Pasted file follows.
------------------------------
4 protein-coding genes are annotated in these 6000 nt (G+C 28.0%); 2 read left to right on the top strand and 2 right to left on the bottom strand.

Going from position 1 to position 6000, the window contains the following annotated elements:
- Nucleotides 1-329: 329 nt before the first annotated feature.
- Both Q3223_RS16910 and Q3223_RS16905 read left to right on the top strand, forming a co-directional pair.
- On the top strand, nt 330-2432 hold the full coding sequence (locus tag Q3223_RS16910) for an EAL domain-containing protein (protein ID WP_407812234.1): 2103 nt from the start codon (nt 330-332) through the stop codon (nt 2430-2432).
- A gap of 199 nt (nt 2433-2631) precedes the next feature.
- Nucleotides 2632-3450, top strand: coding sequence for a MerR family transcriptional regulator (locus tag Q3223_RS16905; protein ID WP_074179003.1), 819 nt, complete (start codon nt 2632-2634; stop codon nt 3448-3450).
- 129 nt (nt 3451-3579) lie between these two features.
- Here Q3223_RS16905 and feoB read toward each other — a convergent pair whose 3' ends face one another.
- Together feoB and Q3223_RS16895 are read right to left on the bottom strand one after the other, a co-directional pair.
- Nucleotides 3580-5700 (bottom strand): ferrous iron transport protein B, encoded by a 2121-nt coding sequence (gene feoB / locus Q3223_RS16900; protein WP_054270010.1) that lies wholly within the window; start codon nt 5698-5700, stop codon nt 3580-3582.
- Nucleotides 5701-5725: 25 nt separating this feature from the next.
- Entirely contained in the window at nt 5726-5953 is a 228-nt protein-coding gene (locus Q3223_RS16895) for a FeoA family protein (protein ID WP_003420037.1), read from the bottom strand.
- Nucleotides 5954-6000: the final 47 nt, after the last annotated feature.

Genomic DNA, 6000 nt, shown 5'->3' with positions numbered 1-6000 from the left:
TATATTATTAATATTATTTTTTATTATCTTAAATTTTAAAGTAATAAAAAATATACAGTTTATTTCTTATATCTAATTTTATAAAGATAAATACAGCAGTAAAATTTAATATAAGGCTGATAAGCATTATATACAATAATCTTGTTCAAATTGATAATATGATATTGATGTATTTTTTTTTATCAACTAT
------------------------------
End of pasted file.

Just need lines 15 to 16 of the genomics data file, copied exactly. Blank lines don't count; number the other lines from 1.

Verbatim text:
Genomic DNA, 6000 nt, shown 5'->3' with positions numbered 1-6000 from the left:
TATATTATTAATATTATTTTTTATTATCTTAAATTTTAAAGTAATAAAAAATATACAGTTTATTTCTTATATCTAATTTTATAAAGATAAATACAGCAGTAAAATTTAATATAAGGCTGATAAGCATTATATACAATAATCTTGTTCAAATTGATAATATGATATTGATGTATTTTTTTTTATCAACTAT